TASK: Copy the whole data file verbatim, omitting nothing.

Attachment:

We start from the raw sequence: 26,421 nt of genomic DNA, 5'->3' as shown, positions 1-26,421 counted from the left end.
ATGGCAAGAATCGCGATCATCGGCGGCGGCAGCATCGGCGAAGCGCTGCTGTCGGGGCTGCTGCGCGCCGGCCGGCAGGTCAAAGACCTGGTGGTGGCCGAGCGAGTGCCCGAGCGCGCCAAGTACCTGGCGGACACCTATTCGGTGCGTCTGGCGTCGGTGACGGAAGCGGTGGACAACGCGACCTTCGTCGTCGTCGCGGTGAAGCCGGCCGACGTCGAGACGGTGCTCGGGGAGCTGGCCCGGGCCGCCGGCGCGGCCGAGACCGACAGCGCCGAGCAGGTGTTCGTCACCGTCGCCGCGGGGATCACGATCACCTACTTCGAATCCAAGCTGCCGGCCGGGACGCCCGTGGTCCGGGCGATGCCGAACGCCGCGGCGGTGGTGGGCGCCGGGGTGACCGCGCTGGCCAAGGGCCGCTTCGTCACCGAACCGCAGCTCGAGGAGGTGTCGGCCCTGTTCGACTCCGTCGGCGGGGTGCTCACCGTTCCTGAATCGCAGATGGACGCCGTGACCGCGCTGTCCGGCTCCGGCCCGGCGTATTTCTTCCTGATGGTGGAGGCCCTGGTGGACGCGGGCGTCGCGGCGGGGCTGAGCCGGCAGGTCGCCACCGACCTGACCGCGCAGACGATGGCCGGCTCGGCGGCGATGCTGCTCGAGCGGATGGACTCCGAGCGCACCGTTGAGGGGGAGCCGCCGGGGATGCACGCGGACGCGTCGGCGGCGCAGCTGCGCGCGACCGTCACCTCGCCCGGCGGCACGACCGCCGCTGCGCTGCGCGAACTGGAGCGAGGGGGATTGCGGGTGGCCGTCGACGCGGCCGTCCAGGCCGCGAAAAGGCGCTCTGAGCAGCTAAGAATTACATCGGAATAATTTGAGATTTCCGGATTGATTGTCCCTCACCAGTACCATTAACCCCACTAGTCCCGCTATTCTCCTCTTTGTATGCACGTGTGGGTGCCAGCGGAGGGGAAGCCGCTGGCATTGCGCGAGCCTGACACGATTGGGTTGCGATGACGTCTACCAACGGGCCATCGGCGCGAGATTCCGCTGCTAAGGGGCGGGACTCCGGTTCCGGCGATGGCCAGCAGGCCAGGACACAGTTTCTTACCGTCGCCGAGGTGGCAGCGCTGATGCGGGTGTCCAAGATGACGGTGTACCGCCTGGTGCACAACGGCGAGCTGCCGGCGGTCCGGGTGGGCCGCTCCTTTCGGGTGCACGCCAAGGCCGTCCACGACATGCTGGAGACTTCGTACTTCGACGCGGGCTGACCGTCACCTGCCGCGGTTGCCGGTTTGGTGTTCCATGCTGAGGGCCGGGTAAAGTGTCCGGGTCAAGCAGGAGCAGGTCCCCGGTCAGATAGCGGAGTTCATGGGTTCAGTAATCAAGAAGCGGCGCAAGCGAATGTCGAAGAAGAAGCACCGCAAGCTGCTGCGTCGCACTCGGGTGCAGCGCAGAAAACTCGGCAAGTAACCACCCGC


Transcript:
We start from the raw sequence: 26,421 nt of genomic DNA, 5'->3' as shown, positions 1-26,421 counted from the left end.
ATGGCAAGAATCGCGATCATCGGCGGCGGCAGCATCGGCGAAGCGCTGCTGTCGGGGCTGCTGCGCGCCGGCCGGCAGGTCAAAGACCTGGTGGTGGCCGAGCGAGTGCCCGAGCGCGCCAAGTACCTGGCGGACACCTATTCGGTGCGTCTGGCGTCGGTGACGGAAGCGGTGGACAACGCGACCTTCGTCGTCGTCGCGGTGAAGCCGGCCGACGTCGAGACGGTGCTCGGGGAGCTGGCCCGGGCCGCCGGCGCGGCCGAGACCGACAGCGCCGAGCAGGTGTTCGTCACCGTCGCCGCGGGGATCACGATCACCTACTTCGAATCCAAGCTGCCGGCCGGGACGCCCGTGGTCCGGGCGATGCCGAACGCCGCGGCGGTGGTGGGCGCCGGGGTGACCGCGCTGGCCAAGGGCCGCTTCGTCACCGAACCGCAGCTCGAGGAGGTGTCGGCCCTGTTCGACTCCGTCGGCGGGGTGCTCACCGTTCCTGAATCGCAGATGGACGCCGTGACCGCGCTGTCCGGCTCCGGCCCGGCGTATTTCTTCCTGATGGTGGAGGCCCTGGTGGACGCGGGCGTCGCGGCGGGGCTGAGCCGGCAGGTCGCCACCGACCTGACCGCGCAGACGATGGCCGGCTCGGCGGCGATGCTGCTCGAGCGGATGGACTCCGAGCGCACCGTTGAGGGGGAGCCGCCGGGGATGCACGCGGACGCGTCGGCGGCGCAGCTGCGCGCGACCGTCACCTCGCCCGGCGGCACGACCGCCGCTGCGCTGCGCGAACTGGAGCGAGGGGGATTGCGGGTGGCCGTCGACGCGGCCGTCCAGGCCGCGAAAAGGCGCTCTGAGCAGCTAAGAATTACATCGGAATAATTTGAGATTTCCGGATTGATTGTCCCTCACCAGTACCATTAACCCCACTAGTCCCGCTATTCTCCTCTTTGTATGCACGTGTGGGTGCCAGCGGAGGGGAAGCCGCTGGCATTGCGCGAGCCTGACACGATTGGGTTGCGATGACGTCTACCAACGGGCCATCGGCGCGAGATTCCGCTGCTAAGGGGCGGGACTCCGGTTCCGGCGATGGCCAGCAGGCCAGGACACAGTTTCTTACCGTCGCCGAGGTGGCAGCGCTGATGCGGGTGTCCAAGATGACGGTGTACCGCCTGGTGCACAACGGCGAGCTGCCGGCGGTCCGGGTGGGCCGCTCCTTTCGGGTGCACGCCAAGGCCGTCCACGACATGCTGGAGACTTCGTACTTCGACGCGGGCTGACCGTCACCTGCCGCGGTTGCCGGTTTGGTGTTCCATGCTGAGGGCCGGGTAAAGTGTCCGGGTCAAGCAGGAGCAGGTCCCCGGTCAGATAGCGGAGTTCATGGGTTCAGTAATCAAGAAGCGGCGCAAGCGAATGTCGAAGAAGAAGCACCGCAAGCTGCTGCGTCGCACTCGGGTGCAGCGCAGAAAACTCGGCAAGTAACCACCCGC